Yesterday I was watching a movie where I saw the use of this phrase "came by", but I felt it was easily replaceable with only "came". Please suggest whether they are replaceable or if there are uses which are specific.

Example: I _____ to wish you luck for your exam.

Why should it have the preposition after?

  • Came by, dropped by, stopped by, etc connote not staying for long and usually the visit is just a stop inside some larger trip for a different purpose.
    – Jim
    Commented Mar 12, 2017 at 2:26
  • For example, I was on my way to the post office but I wanted to come by to wish you luck on your exam.
    – Jim
    Commented Mar 12, 2017 at 2:28

1 Answer 1


Depending on the context, in my experience, using "came" implies that someone came specifically to a place, perhaps with purpose, whereas using "came by" in its place could indicate that the person is making a stop in that place among others, and that he or she might only stay a short while before resuming their excursion.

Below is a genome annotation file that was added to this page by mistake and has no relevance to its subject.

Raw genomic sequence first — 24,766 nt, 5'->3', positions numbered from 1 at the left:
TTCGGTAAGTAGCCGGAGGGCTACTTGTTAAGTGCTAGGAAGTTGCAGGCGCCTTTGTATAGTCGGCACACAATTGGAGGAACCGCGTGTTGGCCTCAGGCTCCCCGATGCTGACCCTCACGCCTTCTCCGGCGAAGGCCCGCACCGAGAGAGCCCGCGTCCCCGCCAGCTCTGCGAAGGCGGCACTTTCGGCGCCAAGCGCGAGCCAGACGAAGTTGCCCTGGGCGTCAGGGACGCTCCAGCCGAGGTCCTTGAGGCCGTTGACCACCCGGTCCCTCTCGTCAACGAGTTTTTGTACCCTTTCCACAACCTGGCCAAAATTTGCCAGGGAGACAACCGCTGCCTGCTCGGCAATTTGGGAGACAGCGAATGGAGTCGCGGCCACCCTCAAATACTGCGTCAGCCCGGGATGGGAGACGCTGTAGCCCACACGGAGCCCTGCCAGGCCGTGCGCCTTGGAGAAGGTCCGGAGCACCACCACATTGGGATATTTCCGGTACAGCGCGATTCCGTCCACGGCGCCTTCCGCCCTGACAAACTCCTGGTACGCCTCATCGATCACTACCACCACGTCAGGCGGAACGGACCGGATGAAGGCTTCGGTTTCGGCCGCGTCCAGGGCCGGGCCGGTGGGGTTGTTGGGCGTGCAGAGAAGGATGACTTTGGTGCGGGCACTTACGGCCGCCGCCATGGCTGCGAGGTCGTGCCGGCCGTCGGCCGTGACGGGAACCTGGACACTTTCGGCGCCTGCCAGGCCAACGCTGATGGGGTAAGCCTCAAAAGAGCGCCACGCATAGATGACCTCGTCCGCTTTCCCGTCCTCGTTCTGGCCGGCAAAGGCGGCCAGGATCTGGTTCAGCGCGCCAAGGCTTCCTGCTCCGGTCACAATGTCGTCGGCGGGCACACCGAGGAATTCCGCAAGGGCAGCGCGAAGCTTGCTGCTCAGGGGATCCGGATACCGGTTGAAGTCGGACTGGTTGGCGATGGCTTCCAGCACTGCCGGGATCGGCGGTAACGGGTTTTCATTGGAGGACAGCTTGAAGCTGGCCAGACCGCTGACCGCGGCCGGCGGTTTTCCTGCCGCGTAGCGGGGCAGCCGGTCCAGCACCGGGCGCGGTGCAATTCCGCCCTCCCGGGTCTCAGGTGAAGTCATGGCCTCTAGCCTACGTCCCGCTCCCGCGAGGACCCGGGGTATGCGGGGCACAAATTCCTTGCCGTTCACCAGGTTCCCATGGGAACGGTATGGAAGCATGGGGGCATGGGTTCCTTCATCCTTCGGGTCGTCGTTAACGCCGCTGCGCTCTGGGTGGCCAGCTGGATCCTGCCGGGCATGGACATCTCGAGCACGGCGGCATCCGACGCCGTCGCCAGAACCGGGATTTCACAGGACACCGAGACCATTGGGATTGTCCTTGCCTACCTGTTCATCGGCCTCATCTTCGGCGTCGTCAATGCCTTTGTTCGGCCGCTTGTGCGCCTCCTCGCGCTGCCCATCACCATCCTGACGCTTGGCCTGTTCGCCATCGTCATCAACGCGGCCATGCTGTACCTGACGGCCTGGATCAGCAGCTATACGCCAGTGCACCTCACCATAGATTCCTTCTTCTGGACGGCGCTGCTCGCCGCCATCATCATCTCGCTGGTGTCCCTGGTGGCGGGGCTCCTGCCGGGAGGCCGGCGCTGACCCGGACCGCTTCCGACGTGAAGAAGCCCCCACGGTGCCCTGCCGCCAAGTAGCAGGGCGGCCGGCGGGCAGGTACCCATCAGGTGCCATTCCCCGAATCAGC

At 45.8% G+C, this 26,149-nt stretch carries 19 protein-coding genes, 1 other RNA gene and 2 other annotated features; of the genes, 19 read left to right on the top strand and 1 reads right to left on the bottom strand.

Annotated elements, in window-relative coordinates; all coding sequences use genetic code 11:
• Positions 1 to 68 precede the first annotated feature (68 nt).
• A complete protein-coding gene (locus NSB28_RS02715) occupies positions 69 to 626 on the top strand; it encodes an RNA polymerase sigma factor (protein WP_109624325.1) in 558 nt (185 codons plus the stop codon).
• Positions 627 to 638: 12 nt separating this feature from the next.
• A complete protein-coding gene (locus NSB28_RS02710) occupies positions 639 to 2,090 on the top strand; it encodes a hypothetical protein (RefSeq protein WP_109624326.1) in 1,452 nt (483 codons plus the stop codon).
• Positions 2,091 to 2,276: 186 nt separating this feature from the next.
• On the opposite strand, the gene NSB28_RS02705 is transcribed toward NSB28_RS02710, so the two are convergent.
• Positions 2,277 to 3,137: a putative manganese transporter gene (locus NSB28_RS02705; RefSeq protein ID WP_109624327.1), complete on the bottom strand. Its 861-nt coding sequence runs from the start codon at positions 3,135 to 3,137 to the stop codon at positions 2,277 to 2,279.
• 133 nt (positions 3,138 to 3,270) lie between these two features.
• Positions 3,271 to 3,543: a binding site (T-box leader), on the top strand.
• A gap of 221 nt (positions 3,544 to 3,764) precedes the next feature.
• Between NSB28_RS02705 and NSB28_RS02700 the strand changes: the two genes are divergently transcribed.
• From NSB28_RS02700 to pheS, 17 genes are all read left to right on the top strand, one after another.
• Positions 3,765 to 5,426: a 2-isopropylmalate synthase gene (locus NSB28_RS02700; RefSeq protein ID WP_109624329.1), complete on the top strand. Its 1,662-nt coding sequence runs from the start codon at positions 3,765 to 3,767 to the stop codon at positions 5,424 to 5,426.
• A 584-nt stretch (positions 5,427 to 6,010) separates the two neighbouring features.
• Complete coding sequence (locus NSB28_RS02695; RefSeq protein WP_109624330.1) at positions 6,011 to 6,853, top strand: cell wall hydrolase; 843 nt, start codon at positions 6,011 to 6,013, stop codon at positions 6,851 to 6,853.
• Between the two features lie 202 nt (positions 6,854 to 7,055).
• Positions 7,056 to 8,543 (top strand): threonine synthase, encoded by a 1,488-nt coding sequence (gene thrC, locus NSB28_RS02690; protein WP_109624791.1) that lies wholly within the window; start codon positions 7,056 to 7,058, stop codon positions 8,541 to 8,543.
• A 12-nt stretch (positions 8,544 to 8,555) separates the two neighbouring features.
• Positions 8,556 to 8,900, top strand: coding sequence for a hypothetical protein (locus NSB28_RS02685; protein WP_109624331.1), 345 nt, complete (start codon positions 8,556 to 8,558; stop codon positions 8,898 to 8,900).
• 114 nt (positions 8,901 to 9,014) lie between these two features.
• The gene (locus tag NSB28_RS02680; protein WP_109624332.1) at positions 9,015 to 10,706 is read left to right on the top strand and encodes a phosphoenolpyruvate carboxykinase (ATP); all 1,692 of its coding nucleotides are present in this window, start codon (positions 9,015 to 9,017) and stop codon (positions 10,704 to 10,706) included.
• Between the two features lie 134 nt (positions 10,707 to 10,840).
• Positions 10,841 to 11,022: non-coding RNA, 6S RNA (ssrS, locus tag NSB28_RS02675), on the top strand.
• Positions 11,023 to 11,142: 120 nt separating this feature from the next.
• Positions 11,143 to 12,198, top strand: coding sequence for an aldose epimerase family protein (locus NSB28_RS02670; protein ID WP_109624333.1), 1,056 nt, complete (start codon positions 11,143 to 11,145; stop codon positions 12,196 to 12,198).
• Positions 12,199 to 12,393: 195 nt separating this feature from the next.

To say, "I'll come by tomorrow after work.", is a polite way to indicate to someone that you're going to visit them somewhere, but only briefly without expressly saying that you have other places to be or things to do.

  • Yes and that's because of the difference between 'by roads' and 'high roads' where always, 'by' means local and 'high' something much bigger, such as 'official/national/main…' The 'high' half has little place here but the 'by' distinction still implies staying only a short while or having other places to be or things to do… Commented Mar 20, 2017 at 22:35

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